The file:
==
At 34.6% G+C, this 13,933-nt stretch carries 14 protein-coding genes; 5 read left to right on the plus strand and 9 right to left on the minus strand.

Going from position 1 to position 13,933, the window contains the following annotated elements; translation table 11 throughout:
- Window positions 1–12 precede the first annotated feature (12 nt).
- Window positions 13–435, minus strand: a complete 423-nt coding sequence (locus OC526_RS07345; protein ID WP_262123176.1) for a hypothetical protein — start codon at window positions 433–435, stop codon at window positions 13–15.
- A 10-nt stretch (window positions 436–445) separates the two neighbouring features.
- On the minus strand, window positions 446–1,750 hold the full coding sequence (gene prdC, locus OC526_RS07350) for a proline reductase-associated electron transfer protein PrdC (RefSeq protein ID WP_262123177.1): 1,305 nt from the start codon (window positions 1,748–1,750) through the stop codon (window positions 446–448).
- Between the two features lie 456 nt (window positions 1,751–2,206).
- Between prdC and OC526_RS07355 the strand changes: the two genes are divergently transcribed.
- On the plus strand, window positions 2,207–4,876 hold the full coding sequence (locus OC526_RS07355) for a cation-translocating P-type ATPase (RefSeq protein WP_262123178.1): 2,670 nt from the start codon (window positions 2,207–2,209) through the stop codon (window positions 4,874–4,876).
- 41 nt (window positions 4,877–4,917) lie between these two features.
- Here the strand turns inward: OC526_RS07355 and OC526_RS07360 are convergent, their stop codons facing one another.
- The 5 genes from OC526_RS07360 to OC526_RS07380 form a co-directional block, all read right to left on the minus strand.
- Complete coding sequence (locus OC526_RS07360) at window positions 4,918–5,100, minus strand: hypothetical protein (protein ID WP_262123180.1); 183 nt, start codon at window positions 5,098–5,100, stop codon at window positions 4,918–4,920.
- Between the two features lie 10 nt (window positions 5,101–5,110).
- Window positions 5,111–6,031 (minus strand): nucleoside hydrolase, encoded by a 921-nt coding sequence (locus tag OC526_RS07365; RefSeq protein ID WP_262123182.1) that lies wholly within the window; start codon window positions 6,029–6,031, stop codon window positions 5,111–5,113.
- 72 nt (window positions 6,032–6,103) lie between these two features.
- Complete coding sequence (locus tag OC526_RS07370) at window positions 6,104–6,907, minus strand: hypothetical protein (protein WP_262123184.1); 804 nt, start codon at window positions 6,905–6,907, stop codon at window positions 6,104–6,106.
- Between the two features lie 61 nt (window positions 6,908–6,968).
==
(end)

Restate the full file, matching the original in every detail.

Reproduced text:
At 34.6% G+C, this 13,933-nt stretch carries 14 protein-coding genes; 5 read left to right on the plus strand and 9 right to left on the minus strand.

Going from position 1 to position 13,933, the window contains the following annotated elements; translation table 11 throughout:
- Window positions 1–12 precede the first annotated feature (12 nt).
- Window positions 13–435, minus strand: a complete 423-nt coding sequence (locus OC526_RS07345; protein ID WP_262123176.1) for a hypothetical protein — start codon at window positions 433–435, stop codon at window positions 13–15.
- A 10-nt stretch (window positions 436–445) separates the two neighbouring features.
- On the minus strand, window positions 446–1,750 hold the full coding sequence (gene prdC, locus OC526_RS07350) for a proline reductase-associated electron transfer protein PrdC (RefSeq protein ID WP_262123177.1): 1,305 nt from the start codon (window positions 1,748–1,750) through the stop codon (window positions 446–448).
- Between the two features lie 456 nt (window positions 1,751–2,206).
- Between prdC and OC526_RS07355 the strand changes: the two genes are divergently transcribed.
- On the plus strand, window positions 2,207–4,876 hold the full coding sequence (locus OC526_RS07355) for a cation-translocating P-type ATPase (RefSeq protein WP_262123178.1): 2,670 nt from the start codon (window positions 2,207–2,209) through the stop codon (window positions 4,874–4,876).
- 41 nt (window positions 4,877–4,917) lie between these two features.
- Here the strand turns inward: OC526_RS07355 and OC526_RS07360 are convergent, their stop codons facing one another.
- The 5 genes from OC526_RS07360 to OC526_RS07380 form a co-directional block, all read right to left on the minus strand.
- Complete coding sequence (locus OC526_RS07360) at window positions 4,918–5,100, minus strand: hypothetical protein (protein ID WP_262123180.1); 183 nt, start codon at window positions 5,098–5,100, stop codon at window positions 4,918–4,920.
- Between the two features lie 10 nt (window positions 5,101–5,110).
- Window positions 5,111–6,031 (minus strand): nucleoside hydrolase, encoded by a 921-nt coding sequence (locus tag OC526_RS07365; RefSeq protein ID WP_262123182.1) that lies wholly within the window; start codon window positions 6,029–6,031, stop codon window positions 5,111–5,113.
- 72 nt (window positions 6,032–6,103) lie between these two features.
- Complete coding sequence (locus tag OC526_RS07370) at window positions 6,104–6,907, minus strand: hypothetical protein (protein WP_262123184.1); 804 nt, start codon at window positions 6,905–6,907, stop codon at window positions 6,104–6,106.
- Between the two features lie 61 nt (window positions 6,908–6,968).